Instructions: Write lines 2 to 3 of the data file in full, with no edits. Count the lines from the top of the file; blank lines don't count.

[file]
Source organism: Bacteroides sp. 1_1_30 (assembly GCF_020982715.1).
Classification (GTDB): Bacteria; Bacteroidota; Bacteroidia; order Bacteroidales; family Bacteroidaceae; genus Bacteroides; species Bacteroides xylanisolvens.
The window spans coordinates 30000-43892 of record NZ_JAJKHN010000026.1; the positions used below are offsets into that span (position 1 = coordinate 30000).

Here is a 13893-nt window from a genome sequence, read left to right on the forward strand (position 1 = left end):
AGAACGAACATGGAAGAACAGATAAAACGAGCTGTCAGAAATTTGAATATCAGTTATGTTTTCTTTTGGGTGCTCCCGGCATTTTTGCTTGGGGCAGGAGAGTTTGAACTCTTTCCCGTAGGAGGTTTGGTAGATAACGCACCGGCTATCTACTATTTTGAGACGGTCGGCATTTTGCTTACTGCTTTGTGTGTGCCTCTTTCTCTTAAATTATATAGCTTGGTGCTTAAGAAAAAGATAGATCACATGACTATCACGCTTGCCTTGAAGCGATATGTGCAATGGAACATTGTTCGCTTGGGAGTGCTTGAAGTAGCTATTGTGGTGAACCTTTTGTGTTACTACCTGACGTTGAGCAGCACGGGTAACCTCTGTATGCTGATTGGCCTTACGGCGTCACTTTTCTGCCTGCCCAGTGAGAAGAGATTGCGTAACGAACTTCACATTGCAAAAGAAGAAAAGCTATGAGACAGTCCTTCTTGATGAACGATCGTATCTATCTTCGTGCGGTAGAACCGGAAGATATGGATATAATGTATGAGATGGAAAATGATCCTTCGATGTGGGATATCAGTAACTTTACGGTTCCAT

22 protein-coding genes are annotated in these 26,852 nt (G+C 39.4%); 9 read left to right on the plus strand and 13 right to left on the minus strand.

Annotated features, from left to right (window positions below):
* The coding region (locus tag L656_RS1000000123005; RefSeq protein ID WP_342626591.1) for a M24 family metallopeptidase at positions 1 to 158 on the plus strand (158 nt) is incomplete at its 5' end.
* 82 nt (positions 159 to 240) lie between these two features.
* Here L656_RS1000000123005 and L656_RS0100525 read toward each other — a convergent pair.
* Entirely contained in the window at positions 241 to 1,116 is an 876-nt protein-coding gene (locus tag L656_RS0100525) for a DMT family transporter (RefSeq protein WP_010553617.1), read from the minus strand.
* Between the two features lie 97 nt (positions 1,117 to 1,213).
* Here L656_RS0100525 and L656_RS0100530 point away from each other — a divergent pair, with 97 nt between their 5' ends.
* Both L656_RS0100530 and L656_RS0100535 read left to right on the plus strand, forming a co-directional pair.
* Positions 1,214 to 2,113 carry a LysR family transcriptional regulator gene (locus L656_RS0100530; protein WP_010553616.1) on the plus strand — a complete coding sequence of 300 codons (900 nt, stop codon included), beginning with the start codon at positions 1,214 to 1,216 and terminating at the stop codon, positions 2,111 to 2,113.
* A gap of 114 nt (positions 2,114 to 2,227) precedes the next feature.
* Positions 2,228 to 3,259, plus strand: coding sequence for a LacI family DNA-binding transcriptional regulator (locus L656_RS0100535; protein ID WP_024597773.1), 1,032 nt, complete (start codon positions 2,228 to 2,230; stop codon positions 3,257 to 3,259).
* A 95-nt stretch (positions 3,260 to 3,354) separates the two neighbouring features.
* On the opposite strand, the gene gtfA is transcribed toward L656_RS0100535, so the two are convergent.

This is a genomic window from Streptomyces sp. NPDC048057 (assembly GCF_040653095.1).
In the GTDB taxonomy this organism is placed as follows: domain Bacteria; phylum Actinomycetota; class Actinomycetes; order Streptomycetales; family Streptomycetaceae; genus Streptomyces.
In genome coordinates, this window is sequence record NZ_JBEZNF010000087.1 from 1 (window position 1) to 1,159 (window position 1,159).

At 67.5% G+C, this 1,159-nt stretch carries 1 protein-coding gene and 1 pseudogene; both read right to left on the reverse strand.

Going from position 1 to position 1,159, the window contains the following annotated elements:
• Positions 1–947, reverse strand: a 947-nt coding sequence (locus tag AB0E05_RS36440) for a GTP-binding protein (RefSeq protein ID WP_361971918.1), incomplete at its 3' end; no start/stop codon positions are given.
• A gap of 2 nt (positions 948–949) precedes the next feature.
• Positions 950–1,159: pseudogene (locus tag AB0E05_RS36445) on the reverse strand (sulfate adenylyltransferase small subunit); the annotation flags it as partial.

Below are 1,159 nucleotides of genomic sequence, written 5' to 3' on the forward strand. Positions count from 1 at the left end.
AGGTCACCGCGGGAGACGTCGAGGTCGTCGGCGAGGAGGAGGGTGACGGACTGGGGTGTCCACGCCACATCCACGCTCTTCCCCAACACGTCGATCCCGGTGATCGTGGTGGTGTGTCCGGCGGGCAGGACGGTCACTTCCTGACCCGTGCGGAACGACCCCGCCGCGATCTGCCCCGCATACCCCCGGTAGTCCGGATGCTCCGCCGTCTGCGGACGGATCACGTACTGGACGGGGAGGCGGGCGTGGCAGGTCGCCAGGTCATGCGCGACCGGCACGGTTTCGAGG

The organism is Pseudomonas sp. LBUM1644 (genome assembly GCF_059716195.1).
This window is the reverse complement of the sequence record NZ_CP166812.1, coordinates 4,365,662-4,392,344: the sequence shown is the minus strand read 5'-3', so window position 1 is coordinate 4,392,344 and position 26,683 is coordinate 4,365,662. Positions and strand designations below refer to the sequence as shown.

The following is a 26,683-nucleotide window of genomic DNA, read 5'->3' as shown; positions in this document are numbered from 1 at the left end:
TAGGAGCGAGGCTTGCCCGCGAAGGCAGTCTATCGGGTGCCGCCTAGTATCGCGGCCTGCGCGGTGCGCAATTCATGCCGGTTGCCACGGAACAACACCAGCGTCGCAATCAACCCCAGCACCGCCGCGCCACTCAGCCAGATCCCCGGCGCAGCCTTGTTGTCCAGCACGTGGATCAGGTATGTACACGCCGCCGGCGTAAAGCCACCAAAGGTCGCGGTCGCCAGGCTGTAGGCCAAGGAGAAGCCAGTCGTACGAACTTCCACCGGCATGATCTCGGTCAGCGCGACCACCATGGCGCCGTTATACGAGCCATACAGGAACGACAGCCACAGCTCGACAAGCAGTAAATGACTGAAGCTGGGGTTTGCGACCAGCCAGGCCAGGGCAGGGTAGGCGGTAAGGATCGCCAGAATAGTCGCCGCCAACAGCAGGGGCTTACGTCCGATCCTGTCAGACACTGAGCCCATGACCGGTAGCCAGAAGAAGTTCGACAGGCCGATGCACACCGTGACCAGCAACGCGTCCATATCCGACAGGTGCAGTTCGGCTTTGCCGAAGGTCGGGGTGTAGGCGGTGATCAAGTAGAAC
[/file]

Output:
Classification (GTDB): Bacteria; Bacteroidota; Bacteroidia; order Bacteroidales; family Bacteroidaceae; genus Bacteroides; species Bacteroides xylanisolvens.
The window spans coordinates 30000-43892 of record NZ_JAJKHN010000026.1; the positions used below are offsets into that span (position 1 = coordinate 30000).